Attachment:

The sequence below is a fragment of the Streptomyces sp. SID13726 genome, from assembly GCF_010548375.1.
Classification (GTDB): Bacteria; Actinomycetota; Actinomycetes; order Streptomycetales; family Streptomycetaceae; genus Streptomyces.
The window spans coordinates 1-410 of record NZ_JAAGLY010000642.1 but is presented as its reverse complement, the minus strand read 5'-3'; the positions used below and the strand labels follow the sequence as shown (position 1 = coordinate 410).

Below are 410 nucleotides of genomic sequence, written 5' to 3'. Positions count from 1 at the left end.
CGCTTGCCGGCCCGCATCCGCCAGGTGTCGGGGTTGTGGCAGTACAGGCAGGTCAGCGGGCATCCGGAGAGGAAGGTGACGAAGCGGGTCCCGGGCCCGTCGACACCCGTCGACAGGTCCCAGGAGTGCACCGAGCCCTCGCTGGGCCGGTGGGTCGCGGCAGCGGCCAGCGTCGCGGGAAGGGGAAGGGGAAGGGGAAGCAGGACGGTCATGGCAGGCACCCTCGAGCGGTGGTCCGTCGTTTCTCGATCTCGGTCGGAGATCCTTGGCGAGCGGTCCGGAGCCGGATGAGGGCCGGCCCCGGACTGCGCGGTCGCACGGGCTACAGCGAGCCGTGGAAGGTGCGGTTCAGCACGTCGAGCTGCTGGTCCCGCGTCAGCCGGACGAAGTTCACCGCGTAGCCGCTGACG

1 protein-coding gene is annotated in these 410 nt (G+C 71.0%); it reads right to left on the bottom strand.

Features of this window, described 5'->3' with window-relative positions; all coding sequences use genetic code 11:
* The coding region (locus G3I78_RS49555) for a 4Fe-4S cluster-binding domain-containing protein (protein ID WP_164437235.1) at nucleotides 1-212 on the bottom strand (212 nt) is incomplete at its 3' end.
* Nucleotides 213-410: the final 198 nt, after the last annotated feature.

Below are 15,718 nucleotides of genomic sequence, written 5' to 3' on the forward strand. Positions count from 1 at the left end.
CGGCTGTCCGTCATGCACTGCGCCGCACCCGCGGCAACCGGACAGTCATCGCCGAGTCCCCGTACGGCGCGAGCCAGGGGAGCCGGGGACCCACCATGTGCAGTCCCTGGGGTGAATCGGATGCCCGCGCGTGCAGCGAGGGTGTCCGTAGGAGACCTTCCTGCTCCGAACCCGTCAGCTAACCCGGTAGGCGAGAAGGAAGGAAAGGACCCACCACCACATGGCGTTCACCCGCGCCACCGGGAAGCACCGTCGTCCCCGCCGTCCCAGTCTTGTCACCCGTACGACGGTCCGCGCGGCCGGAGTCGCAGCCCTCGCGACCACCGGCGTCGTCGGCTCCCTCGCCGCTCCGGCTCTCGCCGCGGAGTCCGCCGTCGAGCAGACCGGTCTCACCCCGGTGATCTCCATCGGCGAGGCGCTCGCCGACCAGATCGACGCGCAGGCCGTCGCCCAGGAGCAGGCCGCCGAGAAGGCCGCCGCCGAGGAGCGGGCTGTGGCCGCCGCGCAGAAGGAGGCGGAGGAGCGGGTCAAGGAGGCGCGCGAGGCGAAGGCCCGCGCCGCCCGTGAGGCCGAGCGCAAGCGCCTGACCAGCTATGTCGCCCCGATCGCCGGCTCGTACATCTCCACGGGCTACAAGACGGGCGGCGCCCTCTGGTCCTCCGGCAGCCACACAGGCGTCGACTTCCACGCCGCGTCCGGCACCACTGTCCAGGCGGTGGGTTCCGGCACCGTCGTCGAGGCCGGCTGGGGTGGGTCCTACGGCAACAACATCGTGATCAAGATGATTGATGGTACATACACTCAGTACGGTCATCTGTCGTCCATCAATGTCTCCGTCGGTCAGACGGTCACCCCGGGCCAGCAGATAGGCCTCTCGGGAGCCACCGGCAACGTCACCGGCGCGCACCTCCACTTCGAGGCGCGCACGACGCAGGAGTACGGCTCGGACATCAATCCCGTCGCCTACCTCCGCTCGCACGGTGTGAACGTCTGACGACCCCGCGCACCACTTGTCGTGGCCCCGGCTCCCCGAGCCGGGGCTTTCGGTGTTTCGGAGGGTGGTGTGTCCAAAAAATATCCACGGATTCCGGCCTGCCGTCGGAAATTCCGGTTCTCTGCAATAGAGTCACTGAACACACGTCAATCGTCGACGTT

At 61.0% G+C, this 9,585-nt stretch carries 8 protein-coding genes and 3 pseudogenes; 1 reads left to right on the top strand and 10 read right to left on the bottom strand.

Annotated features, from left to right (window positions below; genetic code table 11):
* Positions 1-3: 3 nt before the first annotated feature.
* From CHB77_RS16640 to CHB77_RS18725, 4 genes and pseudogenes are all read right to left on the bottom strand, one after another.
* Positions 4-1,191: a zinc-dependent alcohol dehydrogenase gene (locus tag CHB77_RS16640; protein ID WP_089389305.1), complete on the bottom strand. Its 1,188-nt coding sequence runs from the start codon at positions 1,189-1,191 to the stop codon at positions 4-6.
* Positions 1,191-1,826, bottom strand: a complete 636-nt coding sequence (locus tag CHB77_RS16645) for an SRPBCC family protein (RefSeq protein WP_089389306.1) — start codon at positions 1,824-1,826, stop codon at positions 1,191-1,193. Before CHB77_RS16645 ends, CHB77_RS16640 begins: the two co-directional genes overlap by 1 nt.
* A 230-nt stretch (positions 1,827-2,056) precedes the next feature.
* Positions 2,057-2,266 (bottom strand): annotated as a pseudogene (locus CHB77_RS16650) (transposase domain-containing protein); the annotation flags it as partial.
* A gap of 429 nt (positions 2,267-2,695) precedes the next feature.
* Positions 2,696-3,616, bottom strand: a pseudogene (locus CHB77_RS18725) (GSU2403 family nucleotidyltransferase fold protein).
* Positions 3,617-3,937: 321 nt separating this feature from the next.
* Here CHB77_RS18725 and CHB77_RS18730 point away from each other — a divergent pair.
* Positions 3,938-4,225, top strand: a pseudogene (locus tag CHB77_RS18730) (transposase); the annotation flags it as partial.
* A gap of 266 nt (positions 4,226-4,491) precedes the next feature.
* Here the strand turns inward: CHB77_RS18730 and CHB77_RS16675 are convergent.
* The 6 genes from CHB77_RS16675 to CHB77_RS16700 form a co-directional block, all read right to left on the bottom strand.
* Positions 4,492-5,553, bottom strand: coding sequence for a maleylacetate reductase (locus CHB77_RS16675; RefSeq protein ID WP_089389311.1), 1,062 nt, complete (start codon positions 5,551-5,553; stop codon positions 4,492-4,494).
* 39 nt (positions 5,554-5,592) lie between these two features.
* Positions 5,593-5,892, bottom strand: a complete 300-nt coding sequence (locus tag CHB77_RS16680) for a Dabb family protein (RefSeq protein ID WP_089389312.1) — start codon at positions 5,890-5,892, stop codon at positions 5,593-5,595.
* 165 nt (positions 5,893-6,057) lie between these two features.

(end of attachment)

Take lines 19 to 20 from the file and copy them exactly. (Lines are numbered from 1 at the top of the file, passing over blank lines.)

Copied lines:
* Positions 2,057-2,266 (bottom strand): annotated as a pseudogene (locus CHB77_RS16650) (transposase domain-containing protein); the annotation flags it as partial.
* A gap of 429 nt (positions 2,267-2,695) precedes the next feature.